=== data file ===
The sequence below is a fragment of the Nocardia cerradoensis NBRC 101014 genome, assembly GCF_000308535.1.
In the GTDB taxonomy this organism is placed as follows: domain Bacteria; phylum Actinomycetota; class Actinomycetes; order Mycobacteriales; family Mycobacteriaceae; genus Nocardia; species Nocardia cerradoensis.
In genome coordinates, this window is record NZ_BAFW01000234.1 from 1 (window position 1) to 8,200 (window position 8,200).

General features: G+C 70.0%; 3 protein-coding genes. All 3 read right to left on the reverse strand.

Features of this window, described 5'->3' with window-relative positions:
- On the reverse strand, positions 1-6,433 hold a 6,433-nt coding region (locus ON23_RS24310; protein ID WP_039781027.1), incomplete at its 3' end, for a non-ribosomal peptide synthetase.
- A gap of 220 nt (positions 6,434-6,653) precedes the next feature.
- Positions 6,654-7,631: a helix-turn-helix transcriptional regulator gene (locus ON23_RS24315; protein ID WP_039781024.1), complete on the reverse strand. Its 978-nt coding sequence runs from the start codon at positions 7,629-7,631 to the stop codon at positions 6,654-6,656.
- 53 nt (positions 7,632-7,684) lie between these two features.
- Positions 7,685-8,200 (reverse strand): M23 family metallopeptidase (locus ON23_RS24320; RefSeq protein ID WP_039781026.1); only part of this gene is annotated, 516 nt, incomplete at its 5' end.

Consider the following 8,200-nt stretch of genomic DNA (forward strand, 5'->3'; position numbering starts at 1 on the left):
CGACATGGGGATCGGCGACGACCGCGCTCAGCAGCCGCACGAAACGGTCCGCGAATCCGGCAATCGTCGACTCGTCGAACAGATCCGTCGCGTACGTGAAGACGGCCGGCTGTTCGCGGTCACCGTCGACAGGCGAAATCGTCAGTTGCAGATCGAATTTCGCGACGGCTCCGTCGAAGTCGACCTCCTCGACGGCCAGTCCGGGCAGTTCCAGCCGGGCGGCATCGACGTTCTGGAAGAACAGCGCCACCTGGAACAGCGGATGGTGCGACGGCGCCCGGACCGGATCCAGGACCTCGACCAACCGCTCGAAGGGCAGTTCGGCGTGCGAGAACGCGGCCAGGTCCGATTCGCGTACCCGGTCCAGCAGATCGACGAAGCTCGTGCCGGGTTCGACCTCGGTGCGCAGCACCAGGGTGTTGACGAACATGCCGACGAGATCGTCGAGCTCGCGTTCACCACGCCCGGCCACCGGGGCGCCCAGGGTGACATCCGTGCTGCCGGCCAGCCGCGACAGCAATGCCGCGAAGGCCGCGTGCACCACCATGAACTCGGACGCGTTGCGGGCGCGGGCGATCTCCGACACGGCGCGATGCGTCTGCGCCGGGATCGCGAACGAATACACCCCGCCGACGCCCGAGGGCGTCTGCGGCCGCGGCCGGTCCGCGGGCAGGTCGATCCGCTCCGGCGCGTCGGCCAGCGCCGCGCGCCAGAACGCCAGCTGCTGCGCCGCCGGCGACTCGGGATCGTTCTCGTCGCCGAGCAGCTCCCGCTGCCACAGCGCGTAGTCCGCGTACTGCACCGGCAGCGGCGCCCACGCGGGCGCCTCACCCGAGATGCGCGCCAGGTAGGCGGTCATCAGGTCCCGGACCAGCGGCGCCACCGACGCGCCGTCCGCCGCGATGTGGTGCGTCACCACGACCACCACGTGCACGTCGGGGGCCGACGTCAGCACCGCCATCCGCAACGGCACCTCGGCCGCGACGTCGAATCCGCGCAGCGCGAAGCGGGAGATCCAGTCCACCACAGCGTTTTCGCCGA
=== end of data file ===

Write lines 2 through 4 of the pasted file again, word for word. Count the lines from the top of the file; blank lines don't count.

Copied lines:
In the GTDB taxonomy this organism is placed as follows: domain Bacteria; phylum Actinomycetota; class Actinomycetes; order Mycobacteriales; family Mycobacteriaceae; genus Nocardia; species Nocardia cerradoensis.
In genome coordinates, this window is record NZ_BAFW01000234.1 from 1 (window position 1) to 8,200 (window position 8,200).

General features: G+C 70.0%; 3 protein-coding genes. All 3 read right to left on the reverse strand.